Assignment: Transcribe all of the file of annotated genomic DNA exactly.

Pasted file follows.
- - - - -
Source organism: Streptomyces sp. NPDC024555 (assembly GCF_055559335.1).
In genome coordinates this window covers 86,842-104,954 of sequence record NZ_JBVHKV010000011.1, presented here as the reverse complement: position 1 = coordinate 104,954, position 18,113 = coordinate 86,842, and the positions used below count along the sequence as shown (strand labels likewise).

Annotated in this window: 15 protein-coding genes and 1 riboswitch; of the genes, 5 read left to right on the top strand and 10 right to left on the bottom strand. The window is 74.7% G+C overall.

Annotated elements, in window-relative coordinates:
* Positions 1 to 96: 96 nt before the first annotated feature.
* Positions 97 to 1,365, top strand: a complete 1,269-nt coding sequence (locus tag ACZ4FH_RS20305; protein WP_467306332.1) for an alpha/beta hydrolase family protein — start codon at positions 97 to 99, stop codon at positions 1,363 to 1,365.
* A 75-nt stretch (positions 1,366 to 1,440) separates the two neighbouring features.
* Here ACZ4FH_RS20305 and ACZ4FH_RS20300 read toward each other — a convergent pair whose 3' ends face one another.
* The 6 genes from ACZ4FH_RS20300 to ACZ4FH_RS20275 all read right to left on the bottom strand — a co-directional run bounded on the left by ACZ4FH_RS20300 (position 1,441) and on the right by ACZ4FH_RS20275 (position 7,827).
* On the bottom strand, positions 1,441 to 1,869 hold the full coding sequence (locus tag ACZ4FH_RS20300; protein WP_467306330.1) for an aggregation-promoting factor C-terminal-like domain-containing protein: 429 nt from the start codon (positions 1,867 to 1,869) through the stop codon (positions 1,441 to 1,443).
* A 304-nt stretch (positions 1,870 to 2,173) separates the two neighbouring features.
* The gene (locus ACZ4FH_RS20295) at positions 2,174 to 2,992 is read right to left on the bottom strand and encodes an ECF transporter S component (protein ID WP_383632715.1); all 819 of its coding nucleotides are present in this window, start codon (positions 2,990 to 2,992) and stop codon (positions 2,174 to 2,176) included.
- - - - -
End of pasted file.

Source organism: Streptomyces sp. NPDC024555 (assembly GCF_055559335.1).
In genome coordinates this window covers 86,842-104,954 of sequence record NZ_JBVHKV010000011.1, presented here as the reverse complement: position 1 = coordinate 104,954, position 18,113 = coordinate 86,842, and the positions used below count along the sequence as shown (strand labels likewise).

Annotated in this window: 15 protein-coding genes and 1 riboswitch; of the genes, 5 read left to right on the top strand and 10 right to left on the bottom strand. The window is 74.7% G+C overall.

Annotated elements, in window-relative coordinates:
* Positions 1 to 96: 96 nt before the first annotated feature.
* Positions 97 to 1,365, top strand: a complete 1,269-nt coding sequence (locus tag ACZ4FH_RS20305; protein WP_467306332.1) for an alpha/beta hydrolase family protein — start codon at positions 97 to 99, stop codon at positions 1,363 to 1,365.
* A 75-nt stretch (positions 1,366 to 1,440) separates the two neighbouring features.
* Here ACZ4FH_RS20305 and ACZ4FH_RS20300 read toward each other — a convergent pair whose 3' ends face one another.
* The 6 genes from ACZ4FH_RS20300 to ACZ4FH_RS20275 all read right to left on the bottom strand — a co-directional run bounded on the left by ACZ4FH_RS20300 (position 1,441) and on the right by ACZ4FH_RS20275 (position 7,827).
* On the bottom strand, positions 1,441 to 1,869 hold the full coding sequence (locus tag ACZ4FH_RS20300; protein WP_467306330.1) for an aggregation-promoting factor C-terminal-like domain-containing protein: 429 nt from the start codon (positions 1,867 to 1,869) through the stop codon (positions 1,441 to 1,443).
* A 304-nt stretch (positions 1,870 to 2,173) separates the two neighbouring features.
* The gene (locus ACZ4FH_RS20295) at positions 2,174 to 2,992 is read right to left on the bottom strand and encodes an ECF transporter S component (protein ID WP_383632715.1); all 819 of its coding nucleotides are present in this window, start codon (positions 2,990 to 2,992) and stop codon (positions 2,174 to 2,176) included.